• Count 3: A prescription written March 2, 2018, to “C.K.” for 120 dosage units of oxycodone HCL 30 mg.
  • Count 4: A prescription written April 9, 2018, to “C.K.” for 120 dosage units of oxycodone HCL 30 mg.
  • Count 5: A prescription written Feb. 13, 2015, to “L.O.” for 120 dosage units of oxycodone HCL 10 mg.
  • Count 6: A prescription written March 13, 2015, to “L.O.” for 120 dosage units of oxycodone HCL 10mg.
  • Count 7: A prescription written April 10, 2015, to “L.O.” for 120 dosage units of oxycodone HCL 10 mg.

The indictment uses initials for recipients of the prescriptions to protect the individuals who are not being charged with a crime.

The indictment also includes a notice of forfeiture for four cashier’s checks drawn July 17 at BB&T bank for $45,839.80. The document doesn’t say how they specifically relate the charges.

Katherine Hayek, a spokesperson for the DEA, on Tuesday described the events of Sept. 23, when officers of the DEA and Martinsville Police Department went to Jones’ home at 1308 Cardinal Lane in Martinsville to arrest him. Her account matches the descriptions earlier provided by a neighbor of Jones.

She said when officers knocked on the door, there was no answer, and the vehicle officers commonly had seen Jones driving was gone. An officer waited on Cardinal Lane, and another went to his medical clinic. He wasn’t there either, Hayek said.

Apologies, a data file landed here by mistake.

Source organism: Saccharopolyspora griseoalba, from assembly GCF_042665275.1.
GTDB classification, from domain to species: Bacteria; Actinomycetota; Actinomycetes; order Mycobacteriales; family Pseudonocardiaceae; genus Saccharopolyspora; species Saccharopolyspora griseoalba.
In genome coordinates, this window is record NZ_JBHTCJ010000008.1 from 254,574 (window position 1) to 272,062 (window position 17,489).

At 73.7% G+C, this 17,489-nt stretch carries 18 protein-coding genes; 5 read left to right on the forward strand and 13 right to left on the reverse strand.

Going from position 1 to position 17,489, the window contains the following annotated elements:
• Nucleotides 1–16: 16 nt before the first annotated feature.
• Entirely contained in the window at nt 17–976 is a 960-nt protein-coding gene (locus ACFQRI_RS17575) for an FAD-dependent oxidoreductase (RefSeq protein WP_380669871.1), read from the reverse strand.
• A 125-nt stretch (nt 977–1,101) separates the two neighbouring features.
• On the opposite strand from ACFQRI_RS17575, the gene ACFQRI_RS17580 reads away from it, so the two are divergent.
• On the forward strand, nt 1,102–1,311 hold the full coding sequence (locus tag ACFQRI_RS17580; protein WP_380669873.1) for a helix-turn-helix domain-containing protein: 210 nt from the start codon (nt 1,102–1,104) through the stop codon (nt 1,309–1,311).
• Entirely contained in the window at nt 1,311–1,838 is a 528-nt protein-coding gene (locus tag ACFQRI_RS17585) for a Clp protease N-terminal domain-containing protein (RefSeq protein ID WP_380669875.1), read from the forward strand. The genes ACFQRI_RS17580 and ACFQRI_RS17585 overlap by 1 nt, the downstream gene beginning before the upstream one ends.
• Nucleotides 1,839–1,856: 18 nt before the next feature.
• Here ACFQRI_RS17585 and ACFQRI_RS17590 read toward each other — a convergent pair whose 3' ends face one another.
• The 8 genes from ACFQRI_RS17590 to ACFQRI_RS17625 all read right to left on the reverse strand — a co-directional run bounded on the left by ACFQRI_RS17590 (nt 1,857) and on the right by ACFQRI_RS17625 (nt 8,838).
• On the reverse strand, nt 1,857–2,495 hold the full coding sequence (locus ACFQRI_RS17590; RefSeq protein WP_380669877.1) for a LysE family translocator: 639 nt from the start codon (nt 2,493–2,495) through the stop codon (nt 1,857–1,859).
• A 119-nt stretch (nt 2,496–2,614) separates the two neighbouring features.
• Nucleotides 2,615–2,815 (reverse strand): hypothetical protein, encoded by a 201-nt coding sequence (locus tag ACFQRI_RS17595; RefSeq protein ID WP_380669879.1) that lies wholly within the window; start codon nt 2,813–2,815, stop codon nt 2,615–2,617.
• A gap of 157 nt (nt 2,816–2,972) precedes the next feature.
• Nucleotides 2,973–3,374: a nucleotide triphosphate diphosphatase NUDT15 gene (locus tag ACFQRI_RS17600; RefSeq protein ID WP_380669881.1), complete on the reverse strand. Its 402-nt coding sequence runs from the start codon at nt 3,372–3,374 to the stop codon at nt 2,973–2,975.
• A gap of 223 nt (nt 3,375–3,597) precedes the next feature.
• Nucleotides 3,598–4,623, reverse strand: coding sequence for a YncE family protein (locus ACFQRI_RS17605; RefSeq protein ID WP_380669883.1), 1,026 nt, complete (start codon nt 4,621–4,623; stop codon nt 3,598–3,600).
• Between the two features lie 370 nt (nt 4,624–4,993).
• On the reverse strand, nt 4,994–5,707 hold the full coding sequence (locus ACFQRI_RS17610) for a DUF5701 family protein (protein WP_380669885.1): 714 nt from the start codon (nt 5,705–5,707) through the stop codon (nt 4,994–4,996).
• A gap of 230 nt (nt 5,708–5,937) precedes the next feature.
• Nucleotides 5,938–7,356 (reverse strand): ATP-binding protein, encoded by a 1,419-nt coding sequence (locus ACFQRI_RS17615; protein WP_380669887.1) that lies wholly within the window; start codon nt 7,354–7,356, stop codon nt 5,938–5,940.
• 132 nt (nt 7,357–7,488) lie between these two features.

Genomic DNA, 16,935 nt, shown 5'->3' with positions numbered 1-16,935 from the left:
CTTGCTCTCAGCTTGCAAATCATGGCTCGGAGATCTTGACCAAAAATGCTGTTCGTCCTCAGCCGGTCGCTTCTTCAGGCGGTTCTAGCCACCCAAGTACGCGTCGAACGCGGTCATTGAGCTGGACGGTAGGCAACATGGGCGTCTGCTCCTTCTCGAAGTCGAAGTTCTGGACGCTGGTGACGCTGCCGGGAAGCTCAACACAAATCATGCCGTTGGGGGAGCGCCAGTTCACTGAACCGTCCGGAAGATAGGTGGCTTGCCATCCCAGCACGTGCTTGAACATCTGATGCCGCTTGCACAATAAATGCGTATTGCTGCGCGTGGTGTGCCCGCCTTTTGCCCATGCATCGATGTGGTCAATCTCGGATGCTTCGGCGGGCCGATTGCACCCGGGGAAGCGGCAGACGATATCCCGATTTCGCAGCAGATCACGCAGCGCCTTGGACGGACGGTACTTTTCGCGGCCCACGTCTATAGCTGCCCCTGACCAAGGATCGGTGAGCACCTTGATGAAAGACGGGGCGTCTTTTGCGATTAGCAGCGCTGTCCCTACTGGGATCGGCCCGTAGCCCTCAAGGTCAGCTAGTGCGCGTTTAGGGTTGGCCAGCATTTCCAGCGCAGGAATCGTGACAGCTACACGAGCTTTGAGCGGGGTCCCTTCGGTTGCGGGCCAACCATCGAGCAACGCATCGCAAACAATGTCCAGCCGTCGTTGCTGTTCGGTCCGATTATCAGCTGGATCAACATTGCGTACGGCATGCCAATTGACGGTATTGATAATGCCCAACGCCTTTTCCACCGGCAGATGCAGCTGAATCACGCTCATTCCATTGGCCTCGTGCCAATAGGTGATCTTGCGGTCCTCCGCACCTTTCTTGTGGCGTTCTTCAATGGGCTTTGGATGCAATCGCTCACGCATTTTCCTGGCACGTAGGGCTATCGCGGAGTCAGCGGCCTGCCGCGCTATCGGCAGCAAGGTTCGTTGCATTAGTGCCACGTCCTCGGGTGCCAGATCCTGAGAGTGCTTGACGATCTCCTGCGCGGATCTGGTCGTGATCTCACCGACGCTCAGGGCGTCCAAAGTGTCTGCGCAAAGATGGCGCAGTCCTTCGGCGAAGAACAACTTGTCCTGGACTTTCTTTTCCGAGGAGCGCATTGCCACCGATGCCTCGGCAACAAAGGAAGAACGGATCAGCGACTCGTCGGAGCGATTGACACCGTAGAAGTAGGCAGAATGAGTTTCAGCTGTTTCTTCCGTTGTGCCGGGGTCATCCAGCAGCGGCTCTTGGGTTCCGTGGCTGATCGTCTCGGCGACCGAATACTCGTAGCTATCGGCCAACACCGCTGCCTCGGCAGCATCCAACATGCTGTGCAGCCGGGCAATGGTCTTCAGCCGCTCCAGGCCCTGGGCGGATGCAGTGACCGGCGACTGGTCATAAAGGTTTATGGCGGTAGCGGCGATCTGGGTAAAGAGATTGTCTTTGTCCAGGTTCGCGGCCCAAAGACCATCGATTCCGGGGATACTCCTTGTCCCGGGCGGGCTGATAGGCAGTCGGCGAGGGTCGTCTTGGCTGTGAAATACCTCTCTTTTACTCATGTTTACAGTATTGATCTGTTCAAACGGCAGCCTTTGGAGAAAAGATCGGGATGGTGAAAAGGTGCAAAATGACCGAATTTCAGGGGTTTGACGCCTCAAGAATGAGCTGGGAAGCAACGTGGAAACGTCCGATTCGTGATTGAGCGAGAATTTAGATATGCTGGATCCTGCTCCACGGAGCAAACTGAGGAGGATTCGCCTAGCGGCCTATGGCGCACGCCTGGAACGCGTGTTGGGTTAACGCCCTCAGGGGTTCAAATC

Officers subsequently went to Ruths Creek Road (in the Carver community), an area where Jones has owned properties, to try to serve the arrest warrant. A gate prevented officers from getting onto the property, but they could see Jones’ vehicle.

They walked up to a building and knocked on the door. There was no answer. The gate opened for a car (an unidentified relative of Jones’ had arrived). Officers identified themselves, and the relative gave them permission to come on the property.

The relative walked officers over to a workshop, which officers searched. No one was there even though Jones’ vehicle was, Hayek said.

In another building, a TV was playing, and officers saw a sandwich inside, both indicating someone was there.

They could see through a window that someone was lying on the floor in the bathroom area.

The relative did not have a key, but he gave officers permission to kick down the door. They found Jones lying face down and breathing very shallow, Hayek said.